Deregulation: Bonanza Or Bust?

The Telecommunications Act of 1996 vowed to break up communications monopolies and spark competition. Here's how you can take advantage of a multibillion dollar industry.

For the savvy small entrepreneur who can strategically position his or her company to service the changing needs of our technology-driven society, the information superhighway could be a road to riches. just ask James Brady, vice president and chief financial officer of TECH Ltd. Inc., a telecommunications products and service company in San Francisco.

Brady partnered with his wife, Debra, now the company president. The Bradys used a single computer and $350 in start-up costs to get their business off the ground in 1987. Through extensive networking, they bid for and landed contracts to provide training on telephone switching systems for a number of Fortune 500 companies, including Lucent Technologies and AT&T.

Today, the eight-employee firm, which earned $750,000 in revenues last year, has expanded its services to include voice mail service and training, basic wiring and low-voltage infrastructure design (installation of voice data and fiber optics for telecommunications functions such as 911 call centers).

When the Telecommunications Act of 1996 was passed, one of its benefits was to open up opportunities for smaller businesses like Telecon to compete in areas once dominated by large conglomerates. Traditionally, only those with deep pockets and powerful industry contacts could take advantage of the multibillion-dollar telecommunications industry. As a result, many minority-owned firms were left out.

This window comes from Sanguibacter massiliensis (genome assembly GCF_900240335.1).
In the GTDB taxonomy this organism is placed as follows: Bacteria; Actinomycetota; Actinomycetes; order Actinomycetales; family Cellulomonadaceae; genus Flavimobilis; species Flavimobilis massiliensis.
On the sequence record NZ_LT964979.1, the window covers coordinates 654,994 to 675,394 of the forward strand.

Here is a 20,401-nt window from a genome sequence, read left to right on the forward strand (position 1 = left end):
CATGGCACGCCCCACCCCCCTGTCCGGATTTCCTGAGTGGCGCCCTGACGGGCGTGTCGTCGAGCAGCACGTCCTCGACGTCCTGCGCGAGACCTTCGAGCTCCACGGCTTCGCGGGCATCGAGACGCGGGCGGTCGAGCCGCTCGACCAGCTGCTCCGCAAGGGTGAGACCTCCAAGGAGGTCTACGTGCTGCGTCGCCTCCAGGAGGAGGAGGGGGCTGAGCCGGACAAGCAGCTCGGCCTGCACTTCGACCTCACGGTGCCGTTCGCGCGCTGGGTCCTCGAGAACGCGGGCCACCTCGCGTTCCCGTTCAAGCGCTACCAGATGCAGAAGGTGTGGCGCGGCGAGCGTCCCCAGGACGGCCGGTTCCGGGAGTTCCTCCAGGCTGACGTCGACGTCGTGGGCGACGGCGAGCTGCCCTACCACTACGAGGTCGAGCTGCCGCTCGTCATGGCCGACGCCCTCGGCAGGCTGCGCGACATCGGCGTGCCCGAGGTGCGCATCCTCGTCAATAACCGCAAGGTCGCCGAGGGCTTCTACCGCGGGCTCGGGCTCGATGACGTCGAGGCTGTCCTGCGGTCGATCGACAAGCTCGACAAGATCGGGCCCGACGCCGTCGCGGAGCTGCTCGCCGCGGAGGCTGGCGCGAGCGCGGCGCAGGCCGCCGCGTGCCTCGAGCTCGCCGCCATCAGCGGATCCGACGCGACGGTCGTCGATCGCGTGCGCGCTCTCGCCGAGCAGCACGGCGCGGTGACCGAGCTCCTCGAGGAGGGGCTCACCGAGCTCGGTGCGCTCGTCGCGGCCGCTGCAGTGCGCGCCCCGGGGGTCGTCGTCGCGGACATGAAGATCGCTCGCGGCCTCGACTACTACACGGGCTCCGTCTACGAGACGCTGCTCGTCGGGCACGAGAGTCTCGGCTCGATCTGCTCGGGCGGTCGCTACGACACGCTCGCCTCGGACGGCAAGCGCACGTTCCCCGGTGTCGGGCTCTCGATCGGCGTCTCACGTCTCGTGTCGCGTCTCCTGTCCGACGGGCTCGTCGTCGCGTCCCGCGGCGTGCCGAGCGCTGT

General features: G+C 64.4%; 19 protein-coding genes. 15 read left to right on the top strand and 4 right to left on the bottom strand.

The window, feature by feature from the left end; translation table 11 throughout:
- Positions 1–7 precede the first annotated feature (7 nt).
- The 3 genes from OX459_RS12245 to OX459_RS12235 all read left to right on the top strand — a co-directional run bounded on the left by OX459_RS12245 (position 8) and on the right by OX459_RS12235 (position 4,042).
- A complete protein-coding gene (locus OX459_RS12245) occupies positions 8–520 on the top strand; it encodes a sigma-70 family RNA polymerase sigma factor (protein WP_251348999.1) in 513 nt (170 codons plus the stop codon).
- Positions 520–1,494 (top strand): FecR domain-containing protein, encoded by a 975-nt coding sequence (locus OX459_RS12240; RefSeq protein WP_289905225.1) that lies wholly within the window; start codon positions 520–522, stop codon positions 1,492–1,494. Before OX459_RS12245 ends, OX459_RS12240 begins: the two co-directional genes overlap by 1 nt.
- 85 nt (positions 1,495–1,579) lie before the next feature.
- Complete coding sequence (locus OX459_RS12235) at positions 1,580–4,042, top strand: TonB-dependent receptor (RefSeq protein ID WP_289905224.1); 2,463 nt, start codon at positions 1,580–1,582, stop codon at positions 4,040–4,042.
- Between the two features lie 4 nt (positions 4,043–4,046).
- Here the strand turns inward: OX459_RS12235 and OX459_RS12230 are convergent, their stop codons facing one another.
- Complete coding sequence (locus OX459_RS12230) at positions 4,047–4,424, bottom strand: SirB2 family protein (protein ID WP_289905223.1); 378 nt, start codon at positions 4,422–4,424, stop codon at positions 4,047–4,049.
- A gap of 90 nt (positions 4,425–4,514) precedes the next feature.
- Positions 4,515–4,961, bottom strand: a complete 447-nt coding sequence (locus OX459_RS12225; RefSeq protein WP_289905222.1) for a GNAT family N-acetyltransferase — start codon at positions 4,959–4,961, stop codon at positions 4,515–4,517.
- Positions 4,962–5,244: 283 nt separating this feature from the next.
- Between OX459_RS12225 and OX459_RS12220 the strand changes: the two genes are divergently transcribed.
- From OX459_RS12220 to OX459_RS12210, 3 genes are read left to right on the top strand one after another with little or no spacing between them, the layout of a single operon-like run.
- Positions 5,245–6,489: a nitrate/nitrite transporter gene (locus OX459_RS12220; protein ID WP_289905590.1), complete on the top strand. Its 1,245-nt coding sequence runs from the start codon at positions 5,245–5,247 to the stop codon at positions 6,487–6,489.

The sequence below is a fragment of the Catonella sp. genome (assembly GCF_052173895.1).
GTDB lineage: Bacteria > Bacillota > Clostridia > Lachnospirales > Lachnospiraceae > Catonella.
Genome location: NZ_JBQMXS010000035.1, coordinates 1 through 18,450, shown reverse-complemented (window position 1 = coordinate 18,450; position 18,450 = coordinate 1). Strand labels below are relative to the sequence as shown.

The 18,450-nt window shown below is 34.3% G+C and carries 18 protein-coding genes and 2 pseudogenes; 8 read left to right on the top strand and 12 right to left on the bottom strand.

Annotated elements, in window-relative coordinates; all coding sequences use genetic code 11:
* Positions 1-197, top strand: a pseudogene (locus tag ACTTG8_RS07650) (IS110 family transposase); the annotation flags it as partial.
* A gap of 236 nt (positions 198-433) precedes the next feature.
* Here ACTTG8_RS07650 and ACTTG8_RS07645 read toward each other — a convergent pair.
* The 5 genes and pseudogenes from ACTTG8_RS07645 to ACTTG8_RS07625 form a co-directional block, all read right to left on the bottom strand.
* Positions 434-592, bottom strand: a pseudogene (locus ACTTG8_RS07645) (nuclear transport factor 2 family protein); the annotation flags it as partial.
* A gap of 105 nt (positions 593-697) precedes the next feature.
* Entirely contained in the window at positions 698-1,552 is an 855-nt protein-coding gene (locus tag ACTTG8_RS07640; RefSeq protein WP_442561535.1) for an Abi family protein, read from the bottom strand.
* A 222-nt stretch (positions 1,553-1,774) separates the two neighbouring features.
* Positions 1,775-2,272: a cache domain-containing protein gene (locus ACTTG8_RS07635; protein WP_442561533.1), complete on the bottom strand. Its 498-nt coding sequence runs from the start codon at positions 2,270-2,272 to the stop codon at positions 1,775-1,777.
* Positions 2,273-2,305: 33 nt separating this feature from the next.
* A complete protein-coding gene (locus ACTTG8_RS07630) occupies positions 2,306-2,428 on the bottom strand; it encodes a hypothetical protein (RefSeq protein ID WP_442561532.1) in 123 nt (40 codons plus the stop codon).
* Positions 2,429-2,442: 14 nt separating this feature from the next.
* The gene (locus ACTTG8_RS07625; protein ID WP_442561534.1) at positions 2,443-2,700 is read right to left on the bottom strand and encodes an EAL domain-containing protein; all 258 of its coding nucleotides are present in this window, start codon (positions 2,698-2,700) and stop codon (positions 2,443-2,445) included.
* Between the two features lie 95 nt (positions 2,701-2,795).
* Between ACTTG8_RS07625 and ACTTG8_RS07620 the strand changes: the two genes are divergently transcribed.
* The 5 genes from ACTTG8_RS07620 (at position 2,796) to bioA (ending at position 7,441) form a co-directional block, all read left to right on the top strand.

The Telecom Act, however, has opened some doors for African American entrepreneurs to successfully do business. With the industry experiencing tremendous growth and more than $300 billion up for grabs, those small business owners on the alert for creative niches in the areas of telephone service (wired, wireless and cellular), broadcast (cable and satellite) and computers (hardware, software and training), can parlay their experience into business opportunities, particularly in procurement. There are also a number of opportunities to provide access to newer technologies in personal communications services (PCS, or wireless communications) and digital television (combining TV with computer and Internet access).

Catherine Sandoval, director of the Office of Communications Business Opportunities for the FCC, says small telecommunications firms can provide a number of services including the wiring of schools, computer training and consulting, and reselling and distribution of mobile phone and pager services. “And, of course, there’s the Internet, which is still being developed,” she says. “There are a lot of opportunities available, but to take advantage of them, small business owners must narrow down their choice of field, learn as much as they can about the industry they want to get into and know how it is regulated.”

With the Telecom Act set to go into full swing, it may be even more crucial for black-owned firms to thoroughly investigate the industry and its opportunities if they are to survive.

A COMMUNICATIONS FREE-FOR-ALL?
As the first major overhaul of telecommunications law in almost 62 years, the Telecom Act of 1996 affects telephone service (local and long distance), cable programming, broadcast services (including radio) and services provided to schools such as computer equipment or basic wiring. The Act allows any company (major and independent) to enter any communications business and compete in any market

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